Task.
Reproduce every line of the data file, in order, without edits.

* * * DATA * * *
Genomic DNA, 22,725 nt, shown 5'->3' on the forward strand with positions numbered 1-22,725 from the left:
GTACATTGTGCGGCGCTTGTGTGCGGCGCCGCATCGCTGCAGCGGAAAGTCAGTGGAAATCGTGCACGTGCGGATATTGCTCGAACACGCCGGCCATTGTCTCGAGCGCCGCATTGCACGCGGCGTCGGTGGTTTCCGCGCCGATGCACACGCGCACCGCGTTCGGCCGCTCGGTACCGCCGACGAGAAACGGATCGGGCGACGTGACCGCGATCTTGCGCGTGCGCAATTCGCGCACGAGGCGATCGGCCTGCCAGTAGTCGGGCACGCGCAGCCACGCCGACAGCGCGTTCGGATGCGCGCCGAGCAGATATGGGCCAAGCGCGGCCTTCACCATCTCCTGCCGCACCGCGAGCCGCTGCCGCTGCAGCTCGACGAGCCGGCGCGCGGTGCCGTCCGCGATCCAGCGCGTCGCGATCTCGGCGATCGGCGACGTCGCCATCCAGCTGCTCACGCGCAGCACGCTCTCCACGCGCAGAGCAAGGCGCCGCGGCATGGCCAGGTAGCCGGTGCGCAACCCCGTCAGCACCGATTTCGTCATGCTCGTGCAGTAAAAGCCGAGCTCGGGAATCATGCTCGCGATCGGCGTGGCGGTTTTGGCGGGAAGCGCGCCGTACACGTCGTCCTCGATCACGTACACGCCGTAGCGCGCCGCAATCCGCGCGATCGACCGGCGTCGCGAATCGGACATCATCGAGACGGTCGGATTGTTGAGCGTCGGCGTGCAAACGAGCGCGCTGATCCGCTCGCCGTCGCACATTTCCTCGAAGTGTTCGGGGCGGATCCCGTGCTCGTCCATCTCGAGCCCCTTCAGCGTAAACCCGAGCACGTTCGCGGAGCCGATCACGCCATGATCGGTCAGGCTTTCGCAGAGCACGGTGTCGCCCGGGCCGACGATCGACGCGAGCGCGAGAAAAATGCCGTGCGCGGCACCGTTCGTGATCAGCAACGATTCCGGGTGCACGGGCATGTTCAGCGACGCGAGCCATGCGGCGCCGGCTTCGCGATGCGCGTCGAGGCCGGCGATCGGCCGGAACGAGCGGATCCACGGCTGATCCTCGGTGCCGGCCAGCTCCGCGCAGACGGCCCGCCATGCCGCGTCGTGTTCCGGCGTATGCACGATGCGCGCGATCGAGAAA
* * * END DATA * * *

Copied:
Genomic DNA, 22,725 nt, shown 5'->3' on the forward strand with positions numbered 1-22,725 from the left:
GTACATTGTGCGGCGCTTGTGTGCGGCGCCGCATCGCTGCAGCGGAAAGTCAGTGGAAATCGTGCACGTGCGGATATTGCTCGAACACGCCGGCCATTGTCTCGAGCGCCGCATTGCACGCGGCGTCGGTGGTTTCCGCGCCGATGCACACGCGCACCGCGTTCGGCCGCTCGGTACCGCCGACGAGAAACGGATCGGGCGACGTGACCGCGATCTTGCGCGTGCGCAATTCGCGCACGAGGCGATCGGCCTGCCAGTAGTCGGGCACGCGCAGCCACGCCGACAGCGCGTTCGGATGCGCGCCGAGCAGATATGGGCCAAGCGCGGCCTTCACCATCTCCTGCCGCACCGCGAGCCGCTGCCGCTGCAGCTCGACGAGCCGGCGCGCGGTGCCGTCCGCGATCCAGCGCGTCGCGATCTCGGCGATCGGCGACGTCGCCATCCAGCTGCTCACGCGCAGCACGCTCTCCACGCGCAGAGCAAGGCGCCGCGGCATGGCCAGGTAGCCGGTGCGCAACCCCGTCAGCACCGATTTCGTCATGCTCGTGCAGTAAAAGCCGAGCTCGGGAATCATGCTCGCGATCGGCGTGGCGGTTTTGGCGGGAAGCGCGCCGTACACGTCGTCCTCGATCACGTACACGCCGTAGCGCGCCGCAATCCGCGCGATCGACCGGCGTCGCGAATCGGACATCATCGAGACGGTCGGATTGTTGAGCGTCGGCGTGCAAACGAGCGCGCTGATCCGCTCGCCGTCGCACATTTCCTCGAAGTGTTCGGGGCGGATCCCGTGCTCGTCCATCTCGAGCCCCTTCAGCGTAAACCCGAGCACGTTCGCGGAGCCGATCACGCCATGATCGGTCAGGCTTTCGCAGAGCACGGTGTCGCCCGGGCCGACGATCGACGCGAGCGCGAGAAAAATGCCGTGCGCGGCACCGTTCGTGATCAGCAACGATTCCGGGTGCACGGGCATGTTCAGCGACGCGAGCCATGCGGCGCCGGCTTCGCGATGCGCGTCGAGGCCGGCGATCGGCCGGAACGAGCGGATCCACGGCTGATCCTCGGTGCCGGCCAGCTCCGCGCAGACGGCCCGCCATGCCGCGTCGTGTTCCGGCGTATGCACGATGCGCGCGATCGAGAAA